The undisputed evidence in this case, which General adopted before the first Law Division judge as factually correct, established that the General policy was an excess policy; the UIM coverage language was ISO boilerplate for which Kearny paid nothing extra; and Kearny had no intention of either buying UIM excess coverage or creating primary UIM coverage. Evidently, the first Law Division judge accepted NJM's argument that certain language in the General policy should be read as creating, in essence, primary coverage with a $100,000 deductible. That was error.
Not only does the declarations page of the General policy clearly refer to it as "excess" coverage, but the UM and UIM endorsement, on which General relies, refers in section E(1)c(2), to what General would pay "if the coverage under this Coverage Form is provided . . . [o]n an excess basis." Further, the self-insured retention endorsement states that General will indemnify the insured for sums that the insured "shall become legally obligated to pay."
The standard treatise on New Jersey auto insurance notes that "[b]ecause the usual practice in New Jersey is to bundle UIM coverage with UM coverage and charge a single premium, the optional nature of UIM coverage is lost to most insurance purchasers." Cynthia M. Craig & Daniel J. Pomeroy, New Jersey Auto Insurance Law § 26:2-2, at 456 (2011 ed.). At oral argument of this appeal, General's attorney agreed that the UIM provisions of the General policy were ISO boilerplate and that there was no additional charge for the UIM coverage. The fact that boilerplate language in the General policy would have provided excess UIM coverage if Kearny had primary UIM coverage does not transform Kearny's self-insurance into UIM coverage. See Arico, supra, 281 N.J. Super. at 474-75; Craig & Pomeroy, supra, at 455-56, 494.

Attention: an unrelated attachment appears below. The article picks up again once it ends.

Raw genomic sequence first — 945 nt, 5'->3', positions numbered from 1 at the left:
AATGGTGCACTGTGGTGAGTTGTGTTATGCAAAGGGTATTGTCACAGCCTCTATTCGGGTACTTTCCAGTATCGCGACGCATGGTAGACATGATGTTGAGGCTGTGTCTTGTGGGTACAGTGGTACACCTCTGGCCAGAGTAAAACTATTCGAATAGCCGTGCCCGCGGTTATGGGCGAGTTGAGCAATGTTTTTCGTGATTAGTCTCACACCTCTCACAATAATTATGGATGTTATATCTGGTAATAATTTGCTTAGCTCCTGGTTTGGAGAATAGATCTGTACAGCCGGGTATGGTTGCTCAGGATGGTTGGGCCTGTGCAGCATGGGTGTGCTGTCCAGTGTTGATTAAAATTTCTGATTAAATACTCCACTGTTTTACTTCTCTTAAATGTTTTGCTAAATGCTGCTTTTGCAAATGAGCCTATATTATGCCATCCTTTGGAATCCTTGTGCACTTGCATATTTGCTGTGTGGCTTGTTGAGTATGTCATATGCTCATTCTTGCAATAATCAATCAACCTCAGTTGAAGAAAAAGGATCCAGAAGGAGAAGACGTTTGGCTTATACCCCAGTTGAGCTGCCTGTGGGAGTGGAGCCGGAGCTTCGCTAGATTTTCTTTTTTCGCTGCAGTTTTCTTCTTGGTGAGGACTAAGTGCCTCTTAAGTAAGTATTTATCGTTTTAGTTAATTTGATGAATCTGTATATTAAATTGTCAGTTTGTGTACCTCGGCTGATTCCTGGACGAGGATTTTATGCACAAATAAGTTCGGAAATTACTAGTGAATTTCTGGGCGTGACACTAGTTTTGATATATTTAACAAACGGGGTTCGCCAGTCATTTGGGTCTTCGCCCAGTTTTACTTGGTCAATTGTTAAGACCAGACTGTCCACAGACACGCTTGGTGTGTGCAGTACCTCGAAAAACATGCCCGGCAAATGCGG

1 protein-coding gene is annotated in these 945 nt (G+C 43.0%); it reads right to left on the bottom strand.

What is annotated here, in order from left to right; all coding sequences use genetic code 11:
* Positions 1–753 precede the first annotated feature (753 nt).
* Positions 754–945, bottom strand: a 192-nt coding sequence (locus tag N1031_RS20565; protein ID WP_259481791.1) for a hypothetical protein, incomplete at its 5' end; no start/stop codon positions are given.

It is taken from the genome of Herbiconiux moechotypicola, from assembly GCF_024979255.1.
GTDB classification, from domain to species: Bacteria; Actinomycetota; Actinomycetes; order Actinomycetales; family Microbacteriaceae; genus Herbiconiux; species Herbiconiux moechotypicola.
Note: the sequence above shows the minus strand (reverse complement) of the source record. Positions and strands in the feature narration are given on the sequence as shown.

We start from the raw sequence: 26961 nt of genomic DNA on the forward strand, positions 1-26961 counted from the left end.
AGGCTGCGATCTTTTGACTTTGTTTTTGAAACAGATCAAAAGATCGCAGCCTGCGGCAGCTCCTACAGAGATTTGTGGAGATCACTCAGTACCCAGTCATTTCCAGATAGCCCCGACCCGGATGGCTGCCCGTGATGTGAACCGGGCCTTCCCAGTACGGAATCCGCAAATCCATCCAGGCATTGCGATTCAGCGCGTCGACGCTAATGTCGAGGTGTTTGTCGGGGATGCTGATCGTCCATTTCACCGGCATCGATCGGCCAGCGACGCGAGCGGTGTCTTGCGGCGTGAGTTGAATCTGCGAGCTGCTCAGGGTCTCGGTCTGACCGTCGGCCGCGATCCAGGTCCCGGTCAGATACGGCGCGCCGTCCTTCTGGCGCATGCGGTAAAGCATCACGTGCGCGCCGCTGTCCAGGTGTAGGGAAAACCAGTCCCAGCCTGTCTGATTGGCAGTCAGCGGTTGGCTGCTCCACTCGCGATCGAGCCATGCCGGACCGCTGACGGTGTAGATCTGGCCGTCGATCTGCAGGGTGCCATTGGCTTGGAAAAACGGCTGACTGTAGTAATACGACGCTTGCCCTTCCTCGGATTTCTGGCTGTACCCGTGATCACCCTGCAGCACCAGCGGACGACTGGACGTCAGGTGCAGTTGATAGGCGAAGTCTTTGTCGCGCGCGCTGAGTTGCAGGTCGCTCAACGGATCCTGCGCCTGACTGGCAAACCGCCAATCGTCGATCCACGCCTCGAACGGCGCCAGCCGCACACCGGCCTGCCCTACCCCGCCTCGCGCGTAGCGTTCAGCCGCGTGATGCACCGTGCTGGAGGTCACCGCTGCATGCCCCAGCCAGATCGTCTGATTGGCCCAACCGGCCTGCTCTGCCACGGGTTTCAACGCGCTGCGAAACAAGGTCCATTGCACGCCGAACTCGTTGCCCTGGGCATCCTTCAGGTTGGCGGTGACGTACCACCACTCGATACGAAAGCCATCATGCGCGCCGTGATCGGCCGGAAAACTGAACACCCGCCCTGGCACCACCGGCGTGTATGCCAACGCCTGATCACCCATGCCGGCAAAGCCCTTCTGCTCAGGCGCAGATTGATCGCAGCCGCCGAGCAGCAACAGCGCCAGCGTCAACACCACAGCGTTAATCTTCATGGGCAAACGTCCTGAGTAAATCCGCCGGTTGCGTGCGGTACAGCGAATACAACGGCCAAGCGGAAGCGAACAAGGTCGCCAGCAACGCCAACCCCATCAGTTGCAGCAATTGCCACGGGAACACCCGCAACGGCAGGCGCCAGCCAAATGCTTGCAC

In light of this undisputed factual record, and the applicable law concerning municipal self-insurance, we conclude that General could not prove that its own policy provided primary coverage or that Kearny had an underlying, primary UIM policy. Therefore, Kearny was entitled to summary judgment dismissing the complaint.
We find, however, no basis to award Kearny counsel fees premised on General's alleged "bad faith." Once the first Law Division judge granted NJM's summary judgment motion, and we denied leave to appeal, General acted reasonably in settling with Swartz. In that settlement, General reserved its right to seek reimbursement from Kearny in the amount of the Town's self-insurance reserve. General's subsequent application to recover the $100,000 from Kearny was not bad faith, in light of the Law Division's ruling on the UIM coverage issue, which was the law of the case at that time.*fn4 See Pickett v. Lloyd's, 131 N.J. 457, 473 (1993).
We reverse the December 8, 2009 order directing Kearny to reimburse General for the amount of Kearny's self-insurance retention. We affirm the denial of Kearny's cross-motion for counsel fees.
Affirmed in part, reversed in part.